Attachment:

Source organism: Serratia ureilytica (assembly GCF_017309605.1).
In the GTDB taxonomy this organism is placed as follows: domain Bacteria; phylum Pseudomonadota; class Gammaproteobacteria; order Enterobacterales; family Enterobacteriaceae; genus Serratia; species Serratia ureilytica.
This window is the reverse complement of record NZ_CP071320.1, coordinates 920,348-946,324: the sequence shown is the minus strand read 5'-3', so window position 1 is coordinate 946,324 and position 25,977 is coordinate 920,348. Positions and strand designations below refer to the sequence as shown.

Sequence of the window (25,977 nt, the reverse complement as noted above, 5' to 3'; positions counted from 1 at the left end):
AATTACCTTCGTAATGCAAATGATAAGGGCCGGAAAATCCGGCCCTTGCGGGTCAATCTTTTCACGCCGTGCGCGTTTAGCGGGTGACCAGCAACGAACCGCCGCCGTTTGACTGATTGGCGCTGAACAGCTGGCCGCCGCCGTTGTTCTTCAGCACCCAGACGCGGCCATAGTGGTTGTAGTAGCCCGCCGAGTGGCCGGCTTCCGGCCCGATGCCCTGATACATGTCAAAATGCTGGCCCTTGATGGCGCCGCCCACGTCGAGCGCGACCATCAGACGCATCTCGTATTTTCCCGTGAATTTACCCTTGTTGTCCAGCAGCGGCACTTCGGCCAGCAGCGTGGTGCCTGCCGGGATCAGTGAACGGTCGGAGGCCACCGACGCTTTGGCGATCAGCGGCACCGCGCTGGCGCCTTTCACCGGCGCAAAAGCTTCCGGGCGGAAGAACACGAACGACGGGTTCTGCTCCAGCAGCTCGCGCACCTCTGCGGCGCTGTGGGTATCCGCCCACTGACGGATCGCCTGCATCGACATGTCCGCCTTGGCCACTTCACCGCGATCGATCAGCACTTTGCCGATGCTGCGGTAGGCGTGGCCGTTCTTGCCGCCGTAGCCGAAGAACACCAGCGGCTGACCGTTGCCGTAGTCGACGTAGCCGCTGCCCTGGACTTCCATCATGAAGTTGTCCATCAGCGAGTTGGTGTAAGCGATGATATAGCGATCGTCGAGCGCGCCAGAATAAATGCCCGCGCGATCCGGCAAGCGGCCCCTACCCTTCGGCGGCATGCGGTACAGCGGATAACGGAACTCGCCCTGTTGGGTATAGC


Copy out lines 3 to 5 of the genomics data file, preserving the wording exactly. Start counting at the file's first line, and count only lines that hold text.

This window is the reverse complement of record NZ_CP071320.1, coordinates 920,348-946,324: the sequence shown is the minus strand read 5'-3', so window position 1 is coordinate 946,324 and position 25,977 is coordinate 920,348. Positions and strand designations below refer to the sequence as shown.

Sequence of the window (25,977 nt, the reverse complement as noted above, 5' to 3'; positions counted from 1 at the left end):
AATTACCTTCGTAATGCAAATGATAAGGGCCGGAAAATCCGGCCCTTGCGGGTCAATCTTTTCACGCCGTGCGCGTTTAGCGGGTGACCAGCAACGAACCGCCGCCGTTTGACTGATTGGCGCTGAACAGCTGGCCGCCGCCGTTGTTCTTCAGCACCCAGACGCGGCCATAGTGGTTGTAGTAGCCCGCCGAGTGGCCGGCTTCCGGCCCGATGCCCTGATACATGTCAAAATGCTGGCCCTTGATGGCGCCGCCCACGTCGAGCGCGACCATCAGACGCATCTCGTATTTTCCCGTGAATTTACCCTTGTTGTCCAGCAGCGGCACTTCGGCCAGCAGCGTGGTGCCTGCCGGGATCAGTGAACGGTCGGAGGCCACCGACGCTTTGGCGATCAGCGGCACCGCGCTGGCGCCTTTCACCGGCGCAAAAGCTTCCGGGCGGAAGAACACGAACGACGGGTTCTGCTCCAGCAGCTCGCGCACCTCTGCGGCGCTGTGGGTATCCGCCCACTGACGGATCGCCTGCATCGACATGTCCGCCTTGGCCACTTCACCGCGATCGATCAGCACTTTGCCGATGCTGCGGTAGGCGTGGCCGTTCTTGCCGCCGTAGCCGAAGAACACCAGCGGCTGACCGTTGCCGTAGTCGACGTAGCCGCTGCCCTGGACTTCCATCATGAAGTTGTCCATCAGCGAGTTGGTGTAAGCGATGATATAGCGATCGTCGAGCGCGCCAGAATAAATGCCCGCGCGATCCGGCAAGCGGCCCCTACCCTTCGGCGGCATGCGGTACAGCGGATAACGGAACTCGCCCTGTTGGGTATAGC